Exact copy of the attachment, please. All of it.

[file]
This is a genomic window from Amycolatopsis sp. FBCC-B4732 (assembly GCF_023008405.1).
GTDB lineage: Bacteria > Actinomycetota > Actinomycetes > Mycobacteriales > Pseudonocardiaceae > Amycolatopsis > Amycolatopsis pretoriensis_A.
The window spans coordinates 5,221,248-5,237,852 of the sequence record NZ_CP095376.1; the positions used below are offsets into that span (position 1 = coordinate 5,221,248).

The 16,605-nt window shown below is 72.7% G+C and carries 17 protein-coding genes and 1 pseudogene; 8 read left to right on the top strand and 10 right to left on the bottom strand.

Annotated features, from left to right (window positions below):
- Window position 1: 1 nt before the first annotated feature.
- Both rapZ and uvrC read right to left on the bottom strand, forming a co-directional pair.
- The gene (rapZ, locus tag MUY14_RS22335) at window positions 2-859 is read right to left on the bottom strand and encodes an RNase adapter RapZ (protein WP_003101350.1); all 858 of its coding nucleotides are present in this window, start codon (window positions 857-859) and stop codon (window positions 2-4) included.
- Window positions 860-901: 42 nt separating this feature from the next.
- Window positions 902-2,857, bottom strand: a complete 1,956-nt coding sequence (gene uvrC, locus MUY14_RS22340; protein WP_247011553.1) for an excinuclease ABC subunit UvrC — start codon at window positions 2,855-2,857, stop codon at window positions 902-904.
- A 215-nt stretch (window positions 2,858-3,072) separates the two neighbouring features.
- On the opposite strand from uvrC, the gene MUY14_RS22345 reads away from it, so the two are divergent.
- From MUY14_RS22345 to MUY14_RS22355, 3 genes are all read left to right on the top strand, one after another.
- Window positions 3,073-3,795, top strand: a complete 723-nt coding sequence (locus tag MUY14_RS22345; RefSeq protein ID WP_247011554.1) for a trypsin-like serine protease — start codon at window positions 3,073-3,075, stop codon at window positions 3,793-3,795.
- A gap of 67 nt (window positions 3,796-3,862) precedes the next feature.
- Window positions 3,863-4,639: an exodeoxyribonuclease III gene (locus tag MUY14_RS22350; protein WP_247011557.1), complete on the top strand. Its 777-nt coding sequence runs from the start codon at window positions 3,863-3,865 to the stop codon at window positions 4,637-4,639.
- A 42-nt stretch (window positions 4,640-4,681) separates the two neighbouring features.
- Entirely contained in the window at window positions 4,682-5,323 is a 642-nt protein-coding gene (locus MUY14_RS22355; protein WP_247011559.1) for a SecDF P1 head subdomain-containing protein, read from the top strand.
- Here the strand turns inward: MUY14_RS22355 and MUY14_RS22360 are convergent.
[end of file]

This is a genomic window from Amycolatopsis sp. FBCC-B4732 (assembly GCF_023008405.1).
GTDB lineage: Bacteria > Actinomycetota > Actinomycetes > Mycobacteriales > Pseudonocardiaceae > Amycolatopsis > Amycolatopsis pretoriensis_A.
The window spans coordinates 5,221,248-5,237,852 of the sequence record NZ_CP095376.1; the positions used below are offsets into that span (position 1 = coordinate 5,221,248).

The 16,605-nt window shown below is 72.7% G+C and carries 17 protein-coding genes and 1 pseudogene; 8 read left to right on the top strand and 10 right to left on the bottom strand.

Annotated features, from left to right (window positions below):
- Window position 1: 1 nt before the first annotated feature.
- Both rapZ and uvrC read right to left on the bottom strand, forming a co-directional pair.
- The gene (rapZ, locus tag MUY14_RS22335) at window positions 2-859 is read right to left on the bottom strand and encodes an RNase adapter RapZ (protein WP_003101350.1); all 858 of its coding nucleotides are present in this window, start codon (window positions 857-859) and stop codon (window positions 2-4) included.
- Window positions 860-901: 42 nt separating this feature from the next.
- Window positions 902-2,857, bottom strand: a complete 1,956-nt coding sequence (gene uvrC, locus MUY14_RS22340; protein WP_247011553.1) for an excinuclease ABC subunit UvrC — start codon at window positions 2,855-2,857, stop codon at window positions 902-904.
- A 215-nt stretch (window positions 2,858-3,072) separates the two neighbouring features.
- On the opposite strand from uvrC, the gene MUY14_RS22345 reads away from it, so the two are divergent.
- From MUY14_RS22345 to MUY14_RS22355, 3 genes are all read left to right on the top strand, one after another.
- Window positions 3,073-3,795, top strand: a complete 723-nt coding sequence (locus tag MUY14_RS22345; RefSeq protein ID WP_247011554.1) for a trypsin-like serine protease — start codon at window positions 3,073-3,075, stop codon at window positions 3,793-3,795.
- A gap of 67 nt (window positions 3,796-3,862) precedes the next feature.
- Window positions 3,863-4,639: an exodeoxyribonuclease III gene (locus tag MUY14_RS22350; protein WP_247011557.1), complete on the top strand. Its 777-nt coding sequence runs from the start codon at window positions 3,863-3,865 to the stop codon at window positions 4,637-4,639.
- A 42-nt stretch (window positions 4,640-4,681) separates the two neighbouring features.
- Entirely contained in the window at window positions 4,682-5,323 is a 642-nt protein-coding gene (locus MUY14_RS22355; protein WP_247011559.1) for a SecDF P1 head subdomain-containing protein, read from the top strand.
- Here the strand turns inward: MUY14_RS22355 and MUY14_RS22360 are convergent.